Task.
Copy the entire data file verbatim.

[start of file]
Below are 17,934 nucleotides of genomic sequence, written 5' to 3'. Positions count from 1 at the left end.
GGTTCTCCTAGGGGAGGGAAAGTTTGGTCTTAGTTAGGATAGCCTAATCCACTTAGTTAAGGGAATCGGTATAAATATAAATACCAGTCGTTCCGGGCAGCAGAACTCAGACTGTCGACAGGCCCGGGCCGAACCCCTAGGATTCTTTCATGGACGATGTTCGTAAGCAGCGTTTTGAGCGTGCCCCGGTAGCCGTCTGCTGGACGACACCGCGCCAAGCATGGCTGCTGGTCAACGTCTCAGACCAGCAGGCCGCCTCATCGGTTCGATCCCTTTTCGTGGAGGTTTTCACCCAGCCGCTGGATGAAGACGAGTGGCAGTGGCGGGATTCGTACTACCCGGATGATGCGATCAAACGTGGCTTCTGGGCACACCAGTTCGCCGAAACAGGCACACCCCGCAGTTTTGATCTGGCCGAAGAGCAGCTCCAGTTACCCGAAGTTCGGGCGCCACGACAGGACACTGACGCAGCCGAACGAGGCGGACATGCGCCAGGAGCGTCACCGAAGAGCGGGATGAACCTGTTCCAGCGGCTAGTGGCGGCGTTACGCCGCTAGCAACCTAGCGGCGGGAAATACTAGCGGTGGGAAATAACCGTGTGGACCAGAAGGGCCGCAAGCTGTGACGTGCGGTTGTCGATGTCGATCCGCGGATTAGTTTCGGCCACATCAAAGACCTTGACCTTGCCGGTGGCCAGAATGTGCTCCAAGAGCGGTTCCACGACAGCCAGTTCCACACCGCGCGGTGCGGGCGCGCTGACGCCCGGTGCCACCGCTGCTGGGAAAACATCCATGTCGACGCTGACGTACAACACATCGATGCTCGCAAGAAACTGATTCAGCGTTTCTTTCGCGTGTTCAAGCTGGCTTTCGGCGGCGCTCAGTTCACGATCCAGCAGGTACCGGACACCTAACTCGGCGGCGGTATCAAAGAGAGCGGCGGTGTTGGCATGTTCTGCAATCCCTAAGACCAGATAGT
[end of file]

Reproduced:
Below are 17,934 nucleotides of genomic sequence, written 5' to 3'. Positions count from 1 at the left end.
GGTTCTCCTAGGGGAGGGAAAGTTTGGTCTTAGTTAGGATAGCCTAATCCACTTAGTTAAGGGAATCGGTATAAATATAAATACCAGTCGTTCCGGGCAGCAGAACTCAGACTGTCGACAGGCCCGGGCCGAACCCCTAGGATTCTTTCATGGACGATGTTCGTAAGCAGCGTTTTGAGCGTGCCCCGGTAGCCGTCTGCTGGACGACACCGCGCCAAGCATGGCTGCTGGTCAACGTCTCAGACCAGCAGGCCGCCTCATCGGTTCGATCCCTTTTCGTGGAGGTTTTCACCCAGCCGCTGGATGAAGACGAGTGGCAGTGGCGGGATTCGTACTACCCGGATGATGCGATCAAACGTGGCTTCTGGGCACACCAGTTCGCCGAAACAGGCACACCCCGCAGTTTTGATCTGGCCGAAGAGCAGCTCCAGTTACCCGAAGTTCGGGCGCCACGACAGGACACTGACGCAGCCGAACGAGGCGGACATGCGCCAGGAGCGTCACCGAAGAGCGGGATGAACCTGTTCCAGCGGCTAGTGGCGGCGTTACGCCGCTAGCAACCTAGCGGCGGGAAATACTAGCGGTGGGAAATAACCGTGTGGACCAGAAGGGCCGCAAGCTGTGACGTGCGGTTGTCGATGTCGATCCGCGGATTAGTTTCGGCCACATCAAAGACCTTGACCTTGCCGGTGGCCAGAATGTGCTCCAAGAGCGGTTCCACGACAGCCAGTTCCACACCGCGCGGTGCGGGCGCGCTGACGCCCGGTGCCACCGCTGCTGGGAAAACATCCATGTCGACGCTGACGTACAACACATCGATGCTCGCAAGAAACTGATTCAGCGTTTCTTTCGCGTGTTCAAGCTGGCTTTCGGCGGCGCTCAGTTCACGATCCAGCAGGTACCGGACACCTAACTCGGCGGCGGTATCAAAGAGAGCGGCGGTGTTGGCATGTTCTGCAATCCCTAAGACCAGATAGT